However, I agree! We’ve taken NIMBYism to a whole new level. And it has gotten worse in the last 5 years. Who knows if the de Young could even get built today. Look at the original Warriors stadium proposal or Lucas’ proposal for Chrissy Fields. Everyone’s got an opinion. Antonini is not the problem. It’s a city of 800,000 practically all of whom think they should have the last word over what gets built where, and they almost do thanks to the ballot initiative process. Who would’ve guessed 5 years ago that Emperor NIMBY himself, Peskin, would gotten himself reelected to the board. Look at the opinions on this site. Shadows where we’re not used to having shadows, the horror! The new Salesforce tower could’ve and should’ve been something special. Instead it’ll be a 1000 ft building that’s afraid of throwing a shadow,. Mediocrity everywhere.

  2. No way.

    First, he is an “LA architect” and San Franciscans hate LA. Then we have to deal with NIMBYs who object to anything that isn’t boring. There have been many campaigns to remove the Vaillancourt fountain because “it is ugly” – even though it is one of the most successfully used public spaces in San Francisco.

    Then there are idiots in power like Michael Antonini who would force changes because it would look ‘out of place’ in SF.

    No, there are many barriers to anything that has a hint of nice design in San Francisco. The handful of decent buildings that do sneak through do so by luck.

  3. The Disney Music Hall could never be built in SF. Neither could the Broad, the Petersen Museum and a dozen other buildings that are either great architecture or so-so architecture with interesting facades, that, minimally, don’t look like every other building.

    But they, like us, do build a lot of ugly buildings. The point of my original post stands.

  4. Nah. Don’t believe me if you don’t want. Stick with your conclusion that the new buildings in Los Angeles are much better than ours. I wouldn’t say either are top notch at this point. Between corporate-driven profit interests and housing subsidies to pay off the voting base of our screechiest politicians, there’s not a lot of money left over for architectural flourishes or experimentation.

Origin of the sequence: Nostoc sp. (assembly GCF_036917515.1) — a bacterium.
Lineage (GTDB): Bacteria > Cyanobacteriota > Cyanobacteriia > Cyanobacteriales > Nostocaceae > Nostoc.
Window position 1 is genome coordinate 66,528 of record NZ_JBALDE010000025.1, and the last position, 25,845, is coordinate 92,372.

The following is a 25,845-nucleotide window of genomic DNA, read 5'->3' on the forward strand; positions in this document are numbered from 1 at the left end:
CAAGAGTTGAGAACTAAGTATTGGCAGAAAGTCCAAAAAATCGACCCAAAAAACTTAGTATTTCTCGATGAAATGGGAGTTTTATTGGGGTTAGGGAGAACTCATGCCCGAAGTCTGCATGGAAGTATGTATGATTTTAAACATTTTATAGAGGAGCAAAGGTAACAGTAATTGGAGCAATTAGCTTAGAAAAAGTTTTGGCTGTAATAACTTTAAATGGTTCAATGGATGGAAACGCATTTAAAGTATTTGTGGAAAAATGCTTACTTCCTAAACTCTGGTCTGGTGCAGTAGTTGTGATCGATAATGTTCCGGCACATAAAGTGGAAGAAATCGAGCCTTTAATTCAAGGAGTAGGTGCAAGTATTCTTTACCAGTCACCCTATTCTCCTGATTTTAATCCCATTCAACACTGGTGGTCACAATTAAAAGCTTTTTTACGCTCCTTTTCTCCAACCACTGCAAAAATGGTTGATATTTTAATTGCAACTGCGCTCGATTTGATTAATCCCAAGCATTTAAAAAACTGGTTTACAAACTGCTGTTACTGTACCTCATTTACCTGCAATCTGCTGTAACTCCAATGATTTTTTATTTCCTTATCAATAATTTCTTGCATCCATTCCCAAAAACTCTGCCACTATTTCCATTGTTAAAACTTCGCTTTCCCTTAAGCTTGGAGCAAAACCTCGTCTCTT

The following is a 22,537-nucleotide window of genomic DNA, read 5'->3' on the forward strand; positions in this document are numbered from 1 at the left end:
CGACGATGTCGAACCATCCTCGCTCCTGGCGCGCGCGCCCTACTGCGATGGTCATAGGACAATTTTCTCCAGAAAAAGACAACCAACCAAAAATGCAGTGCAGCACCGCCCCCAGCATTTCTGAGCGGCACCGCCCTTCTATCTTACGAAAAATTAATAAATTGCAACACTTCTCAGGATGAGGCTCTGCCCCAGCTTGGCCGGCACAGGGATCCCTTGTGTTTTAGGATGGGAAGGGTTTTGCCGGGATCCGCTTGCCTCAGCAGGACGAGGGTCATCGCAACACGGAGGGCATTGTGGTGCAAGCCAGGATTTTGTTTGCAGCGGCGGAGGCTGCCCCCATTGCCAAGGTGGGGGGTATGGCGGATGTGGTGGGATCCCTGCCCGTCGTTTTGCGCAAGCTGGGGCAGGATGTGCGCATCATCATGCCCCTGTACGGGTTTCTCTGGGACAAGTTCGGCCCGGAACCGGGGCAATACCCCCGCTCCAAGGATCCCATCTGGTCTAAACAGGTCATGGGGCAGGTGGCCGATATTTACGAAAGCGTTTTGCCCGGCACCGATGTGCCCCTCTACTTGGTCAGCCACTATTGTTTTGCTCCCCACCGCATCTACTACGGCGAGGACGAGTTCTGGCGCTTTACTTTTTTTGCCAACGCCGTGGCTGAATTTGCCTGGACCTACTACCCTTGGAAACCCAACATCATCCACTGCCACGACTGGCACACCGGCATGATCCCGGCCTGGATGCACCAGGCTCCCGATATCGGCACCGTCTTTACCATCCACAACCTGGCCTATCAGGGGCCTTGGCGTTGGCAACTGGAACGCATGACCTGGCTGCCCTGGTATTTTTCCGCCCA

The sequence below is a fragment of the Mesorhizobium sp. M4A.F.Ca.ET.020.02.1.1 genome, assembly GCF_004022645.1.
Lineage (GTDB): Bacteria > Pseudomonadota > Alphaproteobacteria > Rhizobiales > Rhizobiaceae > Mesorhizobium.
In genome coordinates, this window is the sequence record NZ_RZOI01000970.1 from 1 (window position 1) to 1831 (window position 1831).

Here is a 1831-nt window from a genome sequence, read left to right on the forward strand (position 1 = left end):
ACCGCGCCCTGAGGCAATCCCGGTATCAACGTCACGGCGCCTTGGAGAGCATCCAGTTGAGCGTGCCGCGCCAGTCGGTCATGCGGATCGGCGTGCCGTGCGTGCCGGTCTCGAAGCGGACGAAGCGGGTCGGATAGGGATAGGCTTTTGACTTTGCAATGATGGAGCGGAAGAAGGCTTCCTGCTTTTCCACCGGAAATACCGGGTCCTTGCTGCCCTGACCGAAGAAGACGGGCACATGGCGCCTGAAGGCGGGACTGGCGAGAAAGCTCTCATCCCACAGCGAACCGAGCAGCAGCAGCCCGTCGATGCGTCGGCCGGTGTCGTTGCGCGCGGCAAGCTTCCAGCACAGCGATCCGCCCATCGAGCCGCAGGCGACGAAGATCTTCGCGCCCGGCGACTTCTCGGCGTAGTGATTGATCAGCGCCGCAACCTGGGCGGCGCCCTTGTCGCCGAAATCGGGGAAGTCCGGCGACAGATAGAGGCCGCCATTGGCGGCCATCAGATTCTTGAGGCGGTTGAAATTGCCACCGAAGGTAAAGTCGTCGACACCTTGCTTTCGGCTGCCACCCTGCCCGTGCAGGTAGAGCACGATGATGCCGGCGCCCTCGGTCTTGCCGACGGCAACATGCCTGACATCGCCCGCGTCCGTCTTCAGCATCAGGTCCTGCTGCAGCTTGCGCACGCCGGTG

5. The simple fact of the matter is that if the City does not establish a Local (Affordable Housing) Bonus Density Program that is attractive to housing developers then these developers will invoke the State’s Bonus Density Law. Anyone who has been follow this issue understands that San Francisco has been out of compliance with the requirements of the State Law since it was initially passed in 1979.

    The City has been skirting the issue until recent court cases have made it abundantly clear that it will no longer be allowed to do so. This is, quite simply, why the City (i.e., the Planning Dept. Commission, etc.) is moving as quickly as it can to implement a local program. For instance, the State Program allows a density bonus up to 35% of the base/permitted density and a developer only has to provide 11% “affordable” units @ 50% AMI *(Note: The local affordable percentage is 12% @ 55% BMI — so developers, just by meeting the City’s current requirement, automatically qualify for a 35% bonus in the allowable number of units — and absolutely none (0!) of those bonus units needs to be below-market-rate. A number of developers are pursuing this approach at this very moment — and no special permission is required by the City and the City will not be able to block these projects without being on the losing end of a lawsuit — the State Law and recent case law is very strong in this regard.